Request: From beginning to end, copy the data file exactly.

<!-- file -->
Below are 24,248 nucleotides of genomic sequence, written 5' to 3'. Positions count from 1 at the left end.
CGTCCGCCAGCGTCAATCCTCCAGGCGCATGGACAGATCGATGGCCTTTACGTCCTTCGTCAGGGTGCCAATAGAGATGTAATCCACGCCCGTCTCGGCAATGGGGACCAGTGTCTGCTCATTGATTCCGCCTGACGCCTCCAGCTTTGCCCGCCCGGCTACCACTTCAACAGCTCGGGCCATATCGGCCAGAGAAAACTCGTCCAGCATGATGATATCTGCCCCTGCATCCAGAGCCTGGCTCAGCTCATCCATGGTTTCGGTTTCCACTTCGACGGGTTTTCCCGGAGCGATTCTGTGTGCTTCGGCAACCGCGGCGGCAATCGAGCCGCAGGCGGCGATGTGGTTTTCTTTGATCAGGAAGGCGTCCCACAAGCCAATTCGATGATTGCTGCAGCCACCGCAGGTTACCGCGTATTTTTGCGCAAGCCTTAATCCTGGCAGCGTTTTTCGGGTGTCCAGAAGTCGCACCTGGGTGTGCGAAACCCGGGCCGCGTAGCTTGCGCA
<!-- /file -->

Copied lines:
Below are 24,248 nucleotides of genomic sequence, written 5' to 3'. Positions count from 1 at the left end.
CGTCCGCCAGCGTCAATCCTCCAGGCGCATGGACAGATCGATGGCCTTTACGTCCTTCGTCAGGGTGCCAATAGAGATGTAATCCACGCCCGTCTCGGCAATGGGGACCAGTGTCTGCTCATTGATTCCGCCTGACGCCTCCAGCTTTGCCCGCCCGGCTACCACTTCAACAGCTCGGGCCATATCGGCCAGAGAAAACTCGTCCAGCATGATGATATCTGCCCCTGCATCCAGAGCCTGGCTCAGCTCATCCATGGTTTCGGTTTCCACTTCGACGGGTTTTCCCGGAGCGATTCTGTGTGCTTCGGCAACCGCGGCGGCAATCGAGCCGCAGGCGGCGATGTGGTTTTCTTTGATCAGGAAGGCGTCCCACAAGCCAATTCGATGATTGCTGCAGCCACCGCAGGTTACCGCGTATTTTTGCGCAAGCCTTAATCCTGGCAGCGTTTTTCGGGTGTCCAGAAGTCGCACCTGGGTGTGCGAAACCCGGGCCGCGTAGCTTGCGCA